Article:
The tutors are extremely flexible in the online sessions, and happy to digress on to any subject which is at a level everyone in the session can benefit from. Sometimes there is only you and the tutor, other times there are up to four students. Usually I find myself with one or two other students, and in both the Russian and French sessions, I’ve got to know the tutors over time and often talk about daily life as well as the course content. Obviously in the early stages of the course, most people are limited in their vocabulary, so an online session in level one is likely to be more focused on the words learned in that lesson than one in level 3. I have, however, had sessions on the early levels and found that the other students, like myself, have an advanced vocabulary and a wider range of things to talk about.

      It is much easier now with the online forums to co-ordinate with other learners to meet up for games or arrange to attend the same classes, so when you have a really good online session, you can arrange to take the next session together with the same students.

      Without doubt, the online sessions and new online chat are the biggest selling point of Rosetta Stone, particularly the new functionality over the past couple of months. This has come at a particularly good time for me, as I’m currently learning French, and didn’t know anyone to practice with, other than fellow learners on Rosetta Stone.

      The only limit on the amount of time you can spend in sessions is that you can only book two in advance at any time. In reality, I’ve never found a problem scheduling a couple of sessions a week, and I’ve noticed since starting the French course that they obviously have a lot more sessions for the more popular languages, so it’s often possible to book a session for the same day or the following day.

  • Isaac


    Just dropping by to say I appreciate your honest review, I will admit I didn’t give it a full read( although I did read the majority), but it was still useful for me, I have already bought Rosetta Stone and had been wondering if I should keep it, but I think I just need to get on it and do the work. I’ve got a TEFL course in November, and then it’s hopefully off to China, where I will teach English and continue learning mandarin. I think that Rosetta stone is probably the best option for me right now, I grew up outside of the country and only recently moved back, and am still settling in, but God willing I’ll be moving again in a few months. I believe Rosetta stone is going to give me a foundation to begin immersing myself in mandarin, I am sure going to China myself will prove to be much more effective.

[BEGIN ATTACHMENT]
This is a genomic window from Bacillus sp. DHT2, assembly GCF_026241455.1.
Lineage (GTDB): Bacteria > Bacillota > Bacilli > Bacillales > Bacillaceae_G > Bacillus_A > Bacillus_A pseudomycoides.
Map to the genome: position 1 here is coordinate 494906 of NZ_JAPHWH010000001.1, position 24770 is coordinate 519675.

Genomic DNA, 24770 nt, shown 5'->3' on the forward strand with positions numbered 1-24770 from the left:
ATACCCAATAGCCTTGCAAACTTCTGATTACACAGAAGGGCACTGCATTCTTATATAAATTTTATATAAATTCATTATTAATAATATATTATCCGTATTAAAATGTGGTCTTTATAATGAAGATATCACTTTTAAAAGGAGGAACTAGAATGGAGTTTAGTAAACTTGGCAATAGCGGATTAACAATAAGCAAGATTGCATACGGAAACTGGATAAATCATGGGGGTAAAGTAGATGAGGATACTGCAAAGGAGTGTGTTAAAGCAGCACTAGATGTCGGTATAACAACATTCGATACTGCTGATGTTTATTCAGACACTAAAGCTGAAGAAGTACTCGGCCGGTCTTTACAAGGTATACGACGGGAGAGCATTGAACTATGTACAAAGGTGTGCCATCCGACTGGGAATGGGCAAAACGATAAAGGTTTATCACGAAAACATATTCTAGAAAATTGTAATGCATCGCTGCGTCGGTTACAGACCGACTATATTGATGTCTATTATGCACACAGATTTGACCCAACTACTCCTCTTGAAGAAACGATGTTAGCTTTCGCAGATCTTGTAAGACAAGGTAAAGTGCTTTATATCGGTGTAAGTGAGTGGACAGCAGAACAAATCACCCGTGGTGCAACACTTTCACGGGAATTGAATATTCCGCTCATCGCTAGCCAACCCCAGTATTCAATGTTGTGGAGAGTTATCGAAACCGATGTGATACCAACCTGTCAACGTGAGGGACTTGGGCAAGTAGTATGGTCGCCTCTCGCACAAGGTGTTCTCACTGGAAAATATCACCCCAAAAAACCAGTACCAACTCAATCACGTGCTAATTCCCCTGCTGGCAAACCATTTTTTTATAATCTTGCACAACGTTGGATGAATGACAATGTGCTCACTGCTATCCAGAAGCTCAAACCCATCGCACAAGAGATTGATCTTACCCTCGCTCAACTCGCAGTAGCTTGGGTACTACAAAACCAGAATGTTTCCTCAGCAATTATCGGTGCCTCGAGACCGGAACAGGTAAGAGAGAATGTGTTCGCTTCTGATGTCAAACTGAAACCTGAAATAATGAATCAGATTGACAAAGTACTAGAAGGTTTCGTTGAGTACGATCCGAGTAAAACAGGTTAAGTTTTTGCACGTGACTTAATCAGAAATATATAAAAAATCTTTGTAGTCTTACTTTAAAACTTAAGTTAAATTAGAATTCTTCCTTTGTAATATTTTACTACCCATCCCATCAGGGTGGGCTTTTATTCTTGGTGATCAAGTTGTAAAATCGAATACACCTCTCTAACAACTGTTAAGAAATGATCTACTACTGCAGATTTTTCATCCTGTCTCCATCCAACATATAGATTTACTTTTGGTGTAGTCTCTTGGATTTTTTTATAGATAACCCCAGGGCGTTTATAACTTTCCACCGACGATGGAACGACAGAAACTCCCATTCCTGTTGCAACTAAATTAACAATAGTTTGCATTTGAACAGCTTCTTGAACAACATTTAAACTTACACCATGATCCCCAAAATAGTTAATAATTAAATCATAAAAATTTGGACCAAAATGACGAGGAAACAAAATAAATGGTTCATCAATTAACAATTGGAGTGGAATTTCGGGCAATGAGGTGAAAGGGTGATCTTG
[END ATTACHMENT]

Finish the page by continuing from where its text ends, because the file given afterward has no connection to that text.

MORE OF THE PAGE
• יןסף

    I have done the RS Hebrew program, all three levels. I found the program very helpful. After continuing to study the language though, I have to agree with a lot of what you said about the program. I don’t think RS is the best. And I don’t think it is worth the money.

    I think most people who have “tried RS” (and only did a few units) and say it is a terrible program, probably are people that don’t really have the will to learn a new language.

    Really, to learn any language a lot of time and effort is involved. People who think there is a super quick way to become fluent in a language are deceived.

    If you aren’t worried about cheapest or fastest, RS can definitely be useful.

    If you really have the will to learn a language any program can “work”. While I really enjoyed using RS, I have to say it is not the best.

  • Andre

    I am going to purchase RS for Spanish ( just moved to Miami) and go to twice a week classes at a community college starting in January. I a few months I will post my thoughts on it. Thanks for your review. IT WAS VERY WELL PUT TOGETHER!

  • smartastic

    As an American I can confidently say that that is not an Americanism, it is just bad grammar. We do know how to speak proper English over here you know. Or like something or whatever.

  • Dominic

    Rosetta Stone Totale used to be a great language
    learning software. It surpassed other
    language learning software for no other reason then the online sessions you
    could schedule with native speakers. Of course, you paid extra for this benefit. It was a flat rate every month. However it was completely worth it because
    the user could schedule as many sessions as he/she wanted. Now they have decided to take that away. Still charging the same flat rate of $25 a
    month they only allow 2 sessions a month.
    On top of that, they have shortened the sessions to a half hour. Now Rosetta
    Stone online capability is web based.
    Paying the extra $25 for this online capability amounts to looking at a
    pretty webpage that is useless.